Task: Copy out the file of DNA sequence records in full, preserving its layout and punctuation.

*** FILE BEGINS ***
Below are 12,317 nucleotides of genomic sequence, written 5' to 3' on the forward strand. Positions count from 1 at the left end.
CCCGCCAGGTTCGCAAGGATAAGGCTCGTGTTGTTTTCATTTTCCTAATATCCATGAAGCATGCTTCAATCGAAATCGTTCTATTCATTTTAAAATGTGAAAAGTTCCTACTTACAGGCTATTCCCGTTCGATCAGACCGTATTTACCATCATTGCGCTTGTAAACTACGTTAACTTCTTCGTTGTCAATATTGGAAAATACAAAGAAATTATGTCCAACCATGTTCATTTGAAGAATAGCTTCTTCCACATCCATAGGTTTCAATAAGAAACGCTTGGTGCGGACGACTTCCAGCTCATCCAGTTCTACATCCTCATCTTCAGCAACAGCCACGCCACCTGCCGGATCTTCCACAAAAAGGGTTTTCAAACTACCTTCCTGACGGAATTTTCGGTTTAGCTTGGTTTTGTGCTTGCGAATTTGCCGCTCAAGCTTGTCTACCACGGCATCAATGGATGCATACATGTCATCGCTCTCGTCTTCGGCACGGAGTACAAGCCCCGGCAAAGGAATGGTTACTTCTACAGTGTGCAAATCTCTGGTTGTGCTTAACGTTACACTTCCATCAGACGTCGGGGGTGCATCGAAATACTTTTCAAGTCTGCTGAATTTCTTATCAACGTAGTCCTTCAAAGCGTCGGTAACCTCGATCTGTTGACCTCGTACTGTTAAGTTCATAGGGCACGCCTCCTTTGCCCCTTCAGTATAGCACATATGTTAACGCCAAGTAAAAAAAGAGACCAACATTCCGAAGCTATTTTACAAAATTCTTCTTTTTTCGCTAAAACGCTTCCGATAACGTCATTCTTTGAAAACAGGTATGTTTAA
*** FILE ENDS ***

Below are 12,317 nucleotides of genomic sequence, written 5' to 3' on the forward strand. Positions count from 1 at the left end.
CCCGCCAGGTTCGCAAGGATAAGGCTCGTGTTGTTTTCATTTTCCTAATATCCATGAAGCATGCTTCAATCGAAATCGTTCTATTCATTTTAAAATGTGAAAAGTTCCTACTTACAGGCTATTCCCGTTCGATCAGACCGTATTTACCATCATTGCGCTTGTAAACTACGTTAACTTCTTCGTTGTCAATATTGGAAAATACAAAGAAATTATGTCCAACCATGTTCATTTGAAGAATAGCTTCTTCCACATCCATAGGTTTCAATAAGAAACGCTTGGTGCGGACGACTTCCAGCTCATCCAGTTCTACATCCTCATCTTCAGCAACAGCCACGCCACCTGCCGGATCTTCCACAAAAAGGGTTTTCAAACTACCTTCCTGACGGAATTTTCGGTTTAGCTTGGTTTTGTGCTTGCGAATTTGCCGCTCAAGCTTGTCTACCACGGCATCAATGGATGCATACATGTCATCGCTCTCGTCTTCGGCACGGAGTACAAGCCCCGGCAAAGGAATGGTTACTTCTACAGTGTGCAAATCTCTGGTTGTGCTTAACGTTACACTTCCATCAGACGTCGGGGGTGCATCGAAATACTTTTCAAGTCTGCTGAATTTCTTATCAACGTAGTCCTTCAAAGCGTCGGTAACCTCGATCTGTTGACCTCGTACTGTTAAGTTCATAGGGCACGCCTCCTTTGCCCCTTCAGTATAGCACATATGTTAACGCCAAGTAAAAAAAGAGACCAACATTCCGAAGCTATTTTACAAAATTCTTCTTTTTTCGCTAAAACGCTTCCGATAACGTCATTCTTTGAAAACAGGTATGTTTAA